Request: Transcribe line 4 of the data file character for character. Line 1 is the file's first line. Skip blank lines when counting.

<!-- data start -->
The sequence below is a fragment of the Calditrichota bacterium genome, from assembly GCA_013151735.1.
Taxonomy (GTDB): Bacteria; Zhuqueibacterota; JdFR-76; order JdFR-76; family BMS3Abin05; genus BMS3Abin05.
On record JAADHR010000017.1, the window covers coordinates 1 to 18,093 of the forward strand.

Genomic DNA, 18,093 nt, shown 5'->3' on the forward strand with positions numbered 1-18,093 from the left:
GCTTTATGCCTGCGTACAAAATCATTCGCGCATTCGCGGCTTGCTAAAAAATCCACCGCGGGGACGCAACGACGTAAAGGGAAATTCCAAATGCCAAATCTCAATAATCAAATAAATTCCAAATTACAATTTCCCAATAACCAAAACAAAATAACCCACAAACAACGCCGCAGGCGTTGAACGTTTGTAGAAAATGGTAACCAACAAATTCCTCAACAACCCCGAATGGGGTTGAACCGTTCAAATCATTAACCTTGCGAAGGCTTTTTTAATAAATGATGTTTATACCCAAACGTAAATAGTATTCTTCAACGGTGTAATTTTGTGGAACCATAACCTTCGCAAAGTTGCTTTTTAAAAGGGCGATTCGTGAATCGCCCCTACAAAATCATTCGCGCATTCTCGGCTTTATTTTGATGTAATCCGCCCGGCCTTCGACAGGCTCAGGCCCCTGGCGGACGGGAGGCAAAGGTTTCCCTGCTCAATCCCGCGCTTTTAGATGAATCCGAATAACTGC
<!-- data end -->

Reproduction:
Genomic DNA, 18,093 nt, shown 5'->3' on the forward strand with positions numbered 1-18,093 from the left: